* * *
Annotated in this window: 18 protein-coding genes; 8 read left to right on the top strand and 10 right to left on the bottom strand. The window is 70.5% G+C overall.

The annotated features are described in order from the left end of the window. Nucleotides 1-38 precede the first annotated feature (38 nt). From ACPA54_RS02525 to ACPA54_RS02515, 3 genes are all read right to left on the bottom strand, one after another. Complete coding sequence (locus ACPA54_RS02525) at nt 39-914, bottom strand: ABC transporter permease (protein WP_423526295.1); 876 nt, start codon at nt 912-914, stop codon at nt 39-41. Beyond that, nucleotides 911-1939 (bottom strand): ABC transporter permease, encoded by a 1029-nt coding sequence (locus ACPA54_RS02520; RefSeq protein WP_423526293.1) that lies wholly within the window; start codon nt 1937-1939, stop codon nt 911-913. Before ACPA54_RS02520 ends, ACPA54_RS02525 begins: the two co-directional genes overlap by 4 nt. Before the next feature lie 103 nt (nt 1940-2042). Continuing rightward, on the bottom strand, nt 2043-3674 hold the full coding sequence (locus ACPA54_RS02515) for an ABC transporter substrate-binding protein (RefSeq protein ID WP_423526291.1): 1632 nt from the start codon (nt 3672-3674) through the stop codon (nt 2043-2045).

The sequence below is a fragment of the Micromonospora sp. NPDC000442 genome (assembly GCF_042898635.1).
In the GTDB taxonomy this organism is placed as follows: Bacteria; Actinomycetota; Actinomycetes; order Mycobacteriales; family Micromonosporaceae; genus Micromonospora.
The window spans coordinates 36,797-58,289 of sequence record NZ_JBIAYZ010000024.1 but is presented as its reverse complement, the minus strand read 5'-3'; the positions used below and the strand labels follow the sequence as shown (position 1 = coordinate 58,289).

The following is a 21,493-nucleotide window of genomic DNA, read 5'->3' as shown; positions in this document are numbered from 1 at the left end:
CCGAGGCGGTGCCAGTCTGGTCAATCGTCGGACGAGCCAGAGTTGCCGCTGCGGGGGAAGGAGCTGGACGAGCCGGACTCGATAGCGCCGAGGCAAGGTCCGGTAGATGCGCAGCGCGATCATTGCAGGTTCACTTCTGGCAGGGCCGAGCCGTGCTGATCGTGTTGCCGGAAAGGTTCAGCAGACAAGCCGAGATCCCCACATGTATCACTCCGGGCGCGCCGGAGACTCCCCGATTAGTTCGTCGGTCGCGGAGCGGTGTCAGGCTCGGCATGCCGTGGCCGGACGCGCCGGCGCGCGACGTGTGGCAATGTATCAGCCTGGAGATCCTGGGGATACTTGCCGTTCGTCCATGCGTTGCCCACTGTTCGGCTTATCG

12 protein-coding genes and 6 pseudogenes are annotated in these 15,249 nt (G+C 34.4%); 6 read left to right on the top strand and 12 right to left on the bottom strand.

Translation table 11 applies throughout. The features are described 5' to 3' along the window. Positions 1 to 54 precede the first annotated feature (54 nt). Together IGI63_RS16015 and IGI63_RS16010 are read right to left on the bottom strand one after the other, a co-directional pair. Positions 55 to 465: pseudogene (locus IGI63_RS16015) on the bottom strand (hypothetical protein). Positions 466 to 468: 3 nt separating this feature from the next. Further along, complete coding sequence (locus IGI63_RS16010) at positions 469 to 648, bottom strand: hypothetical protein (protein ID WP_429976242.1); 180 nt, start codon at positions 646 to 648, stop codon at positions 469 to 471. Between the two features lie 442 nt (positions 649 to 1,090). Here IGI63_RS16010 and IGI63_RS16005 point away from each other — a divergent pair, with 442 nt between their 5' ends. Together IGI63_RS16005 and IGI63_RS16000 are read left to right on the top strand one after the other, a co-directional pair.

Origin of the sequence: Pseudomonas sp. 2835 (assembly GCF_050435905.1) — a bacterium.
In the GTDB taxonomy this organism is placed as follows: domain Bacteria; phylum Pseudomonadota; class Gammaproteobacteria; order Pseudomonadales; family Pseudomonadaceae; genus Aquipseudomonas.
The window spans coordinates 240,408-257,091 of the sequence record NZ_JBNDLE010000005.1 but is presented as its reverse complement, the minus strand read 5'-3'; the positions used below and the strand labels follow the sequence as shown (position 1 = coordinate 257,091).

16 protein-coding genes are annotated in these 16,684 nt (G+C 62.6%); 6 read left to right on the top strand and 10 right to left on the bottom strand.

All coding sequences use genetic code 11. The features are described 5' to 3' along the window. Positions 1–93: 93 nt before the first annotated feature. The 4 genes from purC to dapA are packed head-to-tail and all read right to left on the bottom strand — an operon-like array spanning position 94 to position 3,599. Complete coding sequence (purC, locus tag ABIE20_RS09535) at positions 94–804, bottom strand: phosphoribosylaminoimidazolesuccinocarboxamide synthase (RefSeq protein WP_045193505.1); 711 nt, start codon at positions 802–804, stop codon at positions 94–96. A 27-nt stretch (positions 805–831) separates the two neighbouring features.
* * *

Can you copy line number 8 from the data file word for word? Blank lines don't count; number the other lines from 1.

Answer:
12 protein-coding genes and 6 pseudogenes are annotated in these 15,249 nt (G+C 34.4%); 6 read left to right on the top strand and 12 right to left on the bottom strand.